I watch The Song of Bernadette every year around the feast of Our Lady of Lourdes (February 11). Produced in 1943, the film stars Jennifer Jones, and won several Academy Awards. The film, even though in black white, was one that I watched several times in my youth. Every time I watch the film, I walk away with a new insight. This year as I watched the film again as part of my annual ritual, I was most struck by the transforming power of our God present in the lives of many characters. The change in characters was slow and gradual, but present as the viewer watches it unfold. Here are the ways I noticed God’s transforming power in The Song of Bernadette:
Transforming the Grotto of Massabielle
The place where Mary appeared was a dump for medical wastes. It seems these are the preferred places for Mary to appear, in unknown and humble places because no one would ever think a heavenly creature would visit a garbage dump, but that’s precisely where she comes. Her apparitions transformed this place of filth into a beautiful place of healing, mercy, peace, and grace.
Millions of people have visited Lourdes, prayed at the grotto, and bathed in the miraculous healing waters. God transformed the village of Lourdes, so that he could transform the hearts of many who visit. Through the sacrament of Penance, hearts are moved to forgive those who have hurt them. Through the miraculous waters of Lourdes, people receive the strength to carry on with their illness. Praying at the grotto, pilgrims take comfort in the fact Mary is praying with and for them. This all happens because God transformed the Grotto of Massabielle into a marvelous place of prayer where Aves to the Blessed Virgin echo in word and song.
Transforming Her Family
St. Bernadette’s family was poor. They lived in the old prison which was uninhabitable for prisoners. Their lives changed through the intervention of Our Lady. By the film’s end, the unemployed François Soubirous finds a job with the help of the parish priest.
At the onset of the apparitions, the Soubirous family did not believe Bernadette’s account. They even forbade Bernadette from returning to the grotto and wanted to send her to live with a relative in a nearby town. The hearts of Francois and Louise slowly experienced transformation and an openness to the possibility of the miraculous in Bernadette’s life. They accompanied Bernadette to the grotto for her apparitions. And by the film’s end, her parents accepted the apparitions and her vocation to the convent.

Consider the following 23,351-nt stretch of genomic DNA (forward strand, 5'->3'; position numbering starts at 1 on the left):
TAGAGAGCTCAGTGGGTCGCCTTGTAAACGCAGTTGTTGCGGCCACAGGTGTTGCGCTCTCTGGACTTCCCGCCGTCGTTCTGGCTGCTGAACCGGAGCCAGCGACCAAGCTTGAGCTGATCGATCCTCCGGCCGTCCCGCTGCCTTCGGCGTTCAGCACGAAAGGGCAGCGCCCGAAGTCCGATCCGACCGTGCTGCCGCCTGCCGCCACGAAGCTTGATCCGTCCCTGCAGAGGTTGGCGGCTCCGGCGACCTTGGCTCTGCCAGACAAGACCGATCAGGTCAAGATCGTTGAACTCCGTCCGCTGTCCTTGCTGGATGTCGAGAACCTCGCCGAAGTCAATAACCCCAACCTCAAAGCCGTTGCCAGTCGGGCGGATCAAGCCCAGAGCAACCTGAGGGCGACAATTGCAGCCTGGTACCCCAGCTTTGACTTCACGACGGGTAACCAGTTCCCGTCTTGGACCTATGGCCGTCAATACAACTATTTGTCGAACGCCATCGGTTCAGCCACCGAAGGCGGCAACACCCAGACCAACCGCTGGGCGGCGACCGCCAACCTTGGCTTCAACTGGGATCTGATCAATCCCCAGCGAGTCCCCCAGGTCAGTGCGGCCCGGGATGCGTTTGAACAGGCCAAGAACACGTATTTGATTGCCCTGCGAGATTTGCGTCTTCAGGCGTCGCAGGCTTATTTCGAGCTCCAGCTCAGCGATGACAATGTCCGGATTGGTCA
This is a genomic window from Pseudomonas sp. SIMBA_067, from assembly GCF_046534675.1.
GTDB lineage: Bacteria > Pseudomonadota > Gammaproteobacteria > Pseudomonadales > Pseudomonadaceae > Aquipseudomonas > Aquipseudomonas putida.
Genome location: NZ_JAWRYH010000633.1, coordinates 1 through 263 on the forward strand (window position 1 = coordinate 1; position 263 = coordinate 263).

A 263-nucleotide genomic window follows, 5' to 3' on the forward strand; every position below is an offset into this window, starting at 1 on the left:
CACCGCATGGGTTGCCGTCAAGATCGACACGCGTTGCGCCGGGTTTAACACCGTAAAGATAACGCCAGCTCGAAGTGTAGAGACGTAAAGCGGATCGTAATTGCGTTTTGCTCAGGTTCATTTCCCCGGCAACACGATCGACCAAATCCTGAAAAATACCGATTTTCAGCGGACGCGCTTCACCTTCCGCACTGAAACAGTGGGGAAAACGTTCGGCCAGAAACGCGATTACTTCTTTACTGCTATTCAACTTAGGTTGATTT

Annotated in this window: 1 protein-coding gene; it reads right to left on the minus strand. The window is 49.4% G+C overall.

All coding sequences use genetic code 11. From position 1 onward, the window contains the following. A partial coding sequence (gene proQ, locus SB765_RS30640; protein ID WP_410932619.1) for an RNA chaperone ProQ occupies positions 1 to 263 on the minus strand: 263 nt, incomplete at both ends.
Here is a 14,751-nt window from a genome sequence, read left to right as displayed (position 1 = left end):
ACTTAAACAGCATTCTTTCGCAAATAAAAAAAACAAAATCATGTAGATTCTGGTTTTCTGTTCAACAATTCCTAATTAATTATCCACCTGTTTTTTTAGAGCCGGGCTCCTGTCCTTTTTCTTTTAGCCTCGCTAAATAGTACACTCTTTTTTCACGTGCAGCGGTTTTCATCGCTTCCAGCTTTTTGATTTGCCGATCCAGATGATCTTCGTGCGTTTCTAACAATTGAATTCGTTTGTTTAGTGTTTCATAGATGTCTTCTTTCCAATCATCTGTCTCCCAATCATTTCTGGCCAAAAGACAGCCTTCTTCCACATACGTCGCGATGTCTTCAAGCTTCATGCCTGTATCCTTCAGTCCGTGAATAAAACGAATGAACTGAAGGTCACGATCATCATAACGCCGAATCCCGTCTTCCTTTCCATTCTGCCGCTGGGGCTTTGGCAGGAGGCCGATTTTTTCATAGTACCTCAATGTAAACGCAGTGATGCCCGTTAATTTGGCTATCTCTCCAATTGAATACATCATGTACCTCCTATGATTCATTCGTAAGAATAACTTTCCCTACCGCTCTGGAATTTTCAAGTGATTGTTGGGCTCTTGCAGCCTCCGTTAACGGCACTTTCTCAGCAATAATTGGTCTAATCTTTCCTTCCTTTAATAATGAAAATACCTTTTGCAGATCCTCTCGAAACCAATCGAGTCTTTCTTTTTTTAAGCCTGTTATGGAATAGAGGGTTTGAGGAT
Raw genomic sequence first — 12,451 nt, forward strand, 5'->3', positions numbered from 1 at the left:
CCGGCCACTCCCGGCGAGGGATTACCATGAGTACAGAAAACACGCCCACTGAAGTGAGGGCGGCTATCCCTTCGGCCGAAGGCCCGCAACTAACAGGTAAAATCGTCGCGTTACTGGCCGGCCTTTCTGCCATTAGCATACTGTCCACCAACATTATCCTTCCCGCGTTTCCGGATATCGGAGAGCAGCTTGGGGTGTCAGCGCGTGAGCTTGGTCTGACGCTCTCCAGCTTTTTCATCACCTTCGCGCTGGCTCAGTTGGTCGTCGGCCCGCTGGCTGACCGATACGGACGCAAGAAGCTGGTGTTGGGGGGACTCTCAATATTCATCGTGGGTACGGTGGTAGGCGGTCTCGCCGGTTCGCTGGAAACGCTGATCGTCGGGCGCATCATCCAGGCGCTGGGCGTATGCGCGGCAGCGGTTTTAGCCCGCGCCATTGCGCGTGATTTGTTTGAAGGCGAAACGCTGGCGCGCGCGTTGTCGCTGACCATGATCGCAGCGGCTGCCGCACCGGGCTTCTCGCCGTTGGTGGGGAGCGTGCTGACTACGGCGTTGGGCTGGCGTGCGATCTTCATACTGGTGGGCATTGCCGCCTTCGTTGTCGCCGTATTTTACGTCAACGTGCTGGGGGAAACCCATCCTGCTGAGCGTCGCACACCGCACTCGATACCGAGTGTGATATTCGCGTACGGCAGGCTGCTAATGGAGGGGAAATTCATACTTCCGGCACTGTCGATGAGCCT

The life of this young girl from Lourdes dramatically changed. Bernadette went from being a young girl who did not know her catechism to being a person entrusted with a title of Mary, “I am the Immaculate Conception.” The un-catechized Bernadette receives her catechism lesson from the Blessed Virgin. The seer who may not have been deemed fit for her First Eucharist, is prepared by Mary for the sacrament. A young girl who considered the possibility of marriage, becomes open to the rigors of consecrated life. Mary transformed the life of Bernadette by appearing to her and Bernadette allowed God’s transforming power to take a hold of her life.
Transforming the Parish Priest
Abbé Dominique Peyramale, the parish priest of Lourdes, experienced a transformation throughout the film. At times a viewer might become upset with the way the priest addresses Bernadette (I know I did!). Mary instructed Bernadette to go to Abbé Peyramale and make her request known for a Church and processions. While Bernadette is speaking, the Abbé dismisses Bernadette and does not take her requests seriously. Later in the film, Abbé Peyramale comes to Bernadette’s defense calling the local government hypocrites for the way they treat Bernadette. In his meeting with the bishop of Tarbes, the Abbé says Bernadette might in fact be “a vessel of grace and a worker of miracles.” One of the most touching scenes of the film occurs when Bernadette leaves for the convent. The exchange of the Abbé and her is impressionable, as he gives her the holy card she was denied at the beginning of the film. And, in the movie portrayal, the priest visits Bernadette on her deathbed. God transformed the heart of the parish priest of Lourdes, from one of the many skeptics to a believer and defender of the saintly visionary.